The Weekend Australian - Travel - - TRAVEL & INDULGENCE - Donal Con­lon

The shape of the square may not have changed much since the Com­mu­nards looked down on it

There are al­most 500 squares in Paris, some large, pompous and fa­mous, many small and un­no­ticed. Each, how­ever, has its per­son­al­ity. Place Mau­rice Che­va­lier, in the 20th dis­trict on the Right Bank, has its large church, grandly named the Church of Our Lady of the Cross of Me­nil­montant, its Wal­lace water foun­tain, an iconic fea­ture of Paris, and its fa­mous name.

From its lofty perch 57 steps up, the church looks down on the small square. Be­cause of its sit­u­a­tion and height, it can be seen from afar. For some, its mix­ture of Ro­man and gothic ar­chi­tec­ture is dar­ing, for oth­ers, os­ten­ta­tious or pre­ten­tious. It has many ex­cep­tional fea­tures not least the early use of me­tal in its construction. The church, fin­ished in the early 1870s, is the third largest in Paris. It was used for po­lit­i­cal meet­ings by the rad­i­cal Com­mu­nards who con­trolled this part of Paris dur­ing their re­bel­lion against the na­tional gov­ern­ment at the start of the 1870s. At one meet­ing there they con­demned the arch­bishop of Paris and many priests, their pris­on­ers, to be ex­e­cuted. They them­selves were ex­e­cuted not long af­ter­wards.

In the cen­tre of the square is a drink­ing-water foun­tain, one of more than 100 to be erected in Paris af­ter 1870 to al­le­vi­ate the water short­age af­ter the dam­age done to the viaducts by the bom­bard­ments dur­ing the Prus­sian siege of 1870. They were paid for by Richard Wal­lace, a rich English Fran­cophile liv­ing in Paris, who felt it ab­hor­rent that wine was cheaper than water for poor peo­ple at the time. They are named in his hon­our. Their prac­ti­cal side, their aes­thetic ap­peal and their nu­mer­ous lo­ca­tions el­e­vated the foun­tains to iconic sta­tus. Four me­tal cary­atids, rep­re­sent­ing kind­ness, sim­plic­ity, char­ity and so­bri­ety, sup­port a dome dec­o­rated with dol­phins.

They sur­round a bowl into which Parisians could dip the me­tal mugs pro­vided. They still pro­vide drink­ing water in sum­mer al­though now are less used. They have, as with the Eif­fel Tower, be­come a sym­bol of the city.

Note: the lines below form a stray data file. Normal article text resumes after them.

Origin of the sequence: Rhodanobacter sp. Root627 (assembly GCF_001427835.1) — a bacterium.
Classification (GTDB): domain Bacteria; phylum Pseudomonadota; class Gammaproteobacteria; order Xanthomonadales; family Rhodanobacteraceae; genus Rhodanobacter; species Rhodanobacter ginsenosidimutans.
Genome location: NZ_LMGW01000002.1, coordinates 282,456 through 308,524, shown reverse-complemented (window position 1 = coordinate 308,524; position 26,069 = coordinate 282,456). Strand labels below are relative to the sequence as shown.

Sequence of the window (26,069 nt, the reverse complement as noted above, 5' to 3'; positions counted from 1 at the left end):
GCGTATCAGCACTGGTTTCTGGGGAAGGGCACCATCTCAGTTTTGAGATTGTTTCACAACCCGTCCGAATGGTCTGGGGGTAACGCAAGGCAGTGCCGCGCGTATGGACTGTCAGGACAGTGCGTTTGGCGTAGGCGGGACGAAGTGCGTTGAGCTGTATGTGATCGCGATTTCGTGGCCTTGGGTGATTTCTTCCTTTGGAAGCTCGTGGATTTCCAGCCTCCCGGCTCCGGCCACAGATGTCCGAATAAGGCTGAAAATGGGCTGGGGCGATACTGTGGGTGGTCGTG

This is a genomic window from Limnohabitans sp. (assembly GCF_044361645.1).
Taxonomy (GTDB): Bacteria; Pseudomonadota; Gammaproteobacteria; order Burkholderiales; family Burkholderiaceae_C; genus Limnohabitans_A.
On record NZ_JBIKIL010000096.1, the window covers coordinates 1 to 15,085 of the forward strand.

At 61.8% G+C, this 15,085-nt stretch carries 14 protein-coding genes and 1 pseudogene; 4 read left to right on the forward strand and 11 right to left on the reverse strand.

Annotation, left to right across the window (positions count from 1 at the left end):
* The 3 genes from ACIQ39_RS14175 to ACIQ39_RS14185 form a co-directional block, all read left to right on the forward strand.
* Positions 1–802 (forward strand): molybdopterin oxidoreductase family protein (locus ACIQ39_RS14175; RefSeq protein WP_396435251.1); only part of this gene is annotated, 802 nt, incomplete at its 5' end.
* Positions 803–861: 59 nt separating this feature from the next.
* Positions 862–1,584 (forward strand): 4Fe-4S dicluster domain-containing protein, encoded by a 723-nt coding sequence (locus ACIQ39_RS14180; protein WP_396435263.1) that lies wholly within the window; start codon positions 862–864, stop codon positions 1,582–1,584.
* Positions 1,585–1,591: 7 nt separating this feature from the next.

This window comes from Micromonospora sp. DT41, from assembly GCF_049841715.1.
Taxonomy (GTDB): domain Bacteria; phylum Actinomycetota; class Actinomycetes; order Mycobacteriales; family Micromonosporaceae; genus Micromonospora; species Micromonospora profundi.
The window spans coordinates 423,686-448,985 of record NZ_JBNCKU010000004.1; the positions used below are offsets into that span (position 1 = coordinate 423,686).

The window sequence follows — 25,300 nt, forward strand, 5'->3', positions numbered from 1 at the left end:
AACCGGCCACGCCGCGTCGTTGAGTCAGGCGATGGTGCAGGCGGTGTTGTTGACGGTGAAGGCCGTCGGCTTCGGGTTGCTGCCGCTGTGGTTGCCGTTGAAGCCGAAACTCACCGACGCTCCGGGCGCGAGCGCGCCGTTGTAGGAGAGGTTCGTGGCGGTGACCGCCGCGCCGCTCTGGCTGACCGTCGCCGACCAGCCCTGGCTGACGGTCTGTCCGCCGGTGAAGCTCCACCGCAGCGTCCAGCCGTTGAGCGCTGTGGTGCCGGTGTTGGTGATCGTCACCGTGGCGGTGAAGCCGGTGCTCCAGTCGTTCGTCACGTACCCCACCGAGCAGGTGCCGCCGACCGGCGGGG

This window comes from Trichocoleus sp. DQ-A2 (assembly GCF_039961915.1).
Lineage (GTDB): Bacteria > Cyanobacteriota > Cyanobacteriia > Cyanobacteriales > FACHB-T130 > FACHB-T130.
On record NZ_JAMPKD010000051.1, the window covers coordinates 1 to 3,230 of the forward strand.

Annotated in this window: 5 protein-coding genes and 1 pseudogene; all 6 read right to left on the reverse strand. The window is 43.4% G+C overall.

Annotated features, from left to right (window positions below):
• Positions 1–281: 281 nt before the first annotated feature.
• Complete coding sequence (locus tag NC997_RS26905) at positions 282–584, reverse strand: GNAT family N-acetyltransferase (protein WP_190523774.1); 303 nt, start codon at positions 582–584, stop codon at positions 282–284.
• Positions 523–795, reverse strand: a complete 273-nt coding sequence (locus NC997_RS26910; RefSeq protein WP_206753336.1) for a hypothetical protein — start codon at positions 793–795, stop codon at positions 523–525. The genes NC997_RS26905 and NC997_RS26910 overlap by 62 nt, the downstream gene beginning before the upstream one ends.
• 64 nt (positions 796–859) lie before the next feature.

Coin­ci­den­tally, the two most in­ter­na­tion­ally recog­nis­able French en­ter­tain­ers of the 20th cen­tury grew up, their lives over­lap­ping in time, in this neigh­bour­hood of Paris. Mau­rice Che­va­lier, singer, ac­tor and charmer, rep­re­sents for many the car­i­ca­ture of a ro­man­tic French­man. He was born and raised in a small street off the square that car­ries his name. Edith Piaf grew up a short dis­tance away. Apart from their shared fame, they ap­peared on stage to­gether and lived un­der a post­war cloud dark­ened by ac­cu­sa­tions of over-friend­li­ness with the Ger­man oc­cu­py­ing forces.

Small veg­etable and fruit patches have ap­peared re­cently in Paris in many of the squares and on streets and av­enues where there are open spa­ces. There are three in this square and res­i­dents are in­vited to plant some­thing and watch it grow. Anne Hidalgo, the “cool” Mayor of Paris, is very eco­log­i­cally minded and has en­cour­aged Parisians to grow veg­eta­bles and fruit wher­ever they can — and many have re­sponded. She has done her part by hav­ing mu­nic­i­pal work­ers dig up the con­crete and pre­pare patches ringed by sim­ple wooden fences. An off­beat ur­ban plea­sure is evolv­ing: nod to your daf­fodil, tomato or potato stalk on your way to work.

The shape of the square may not have changed much since the Com­mu­nards looked down on it nearly 150 years ago, but what they would see has changed. On one corner is a typ­i­cal Parisian bak­ery, and fac­ing each other across the square are con­trast­ing cafes with their ta­bles out­side. At the smaller of th­ese, two peo­ple are drink­ing pun­gent, strong black cof­fee from tiny cups; at the other, the cus­tomers, all men, are sip­ping mint tea and smok­ing hookahs. This is a mul­ti­cul­tural area and all the busi­nesses are run by North Africans.

To visit Place Mau­rice Che­va­lier, take Line 2 of the metro to Me­nil­montant, look to your right as you exit and you will see the spire of the church.

How­ever, take a few min­utes to have a cof­fee at Cafe Me­nil­montant on your left, which dates from the end of the 19th cen­tury but is now a pleas­ing art deco bistro with staff in tra­di­tional aprons. Edith Piaf of­ten drank her cof­fee here, as she lived nearby for years in a tiny apart­ment, and the song Milord is re­puted to de­scribe a lo­cal per­son­al­ity.

Do take a mo­ment to ap­pre­ci­ate the un­usual but pleas­ing Me­nil­montant semi-cir­cu­lar square — be­cause as this is Paris, not all the squares are ac­tu­ally square. •

Place Mau­rice Che­va­lier, left; Che­va­lier the en­ter­tainer, be­low left; Wal­lace drink­ing foun­tain, above

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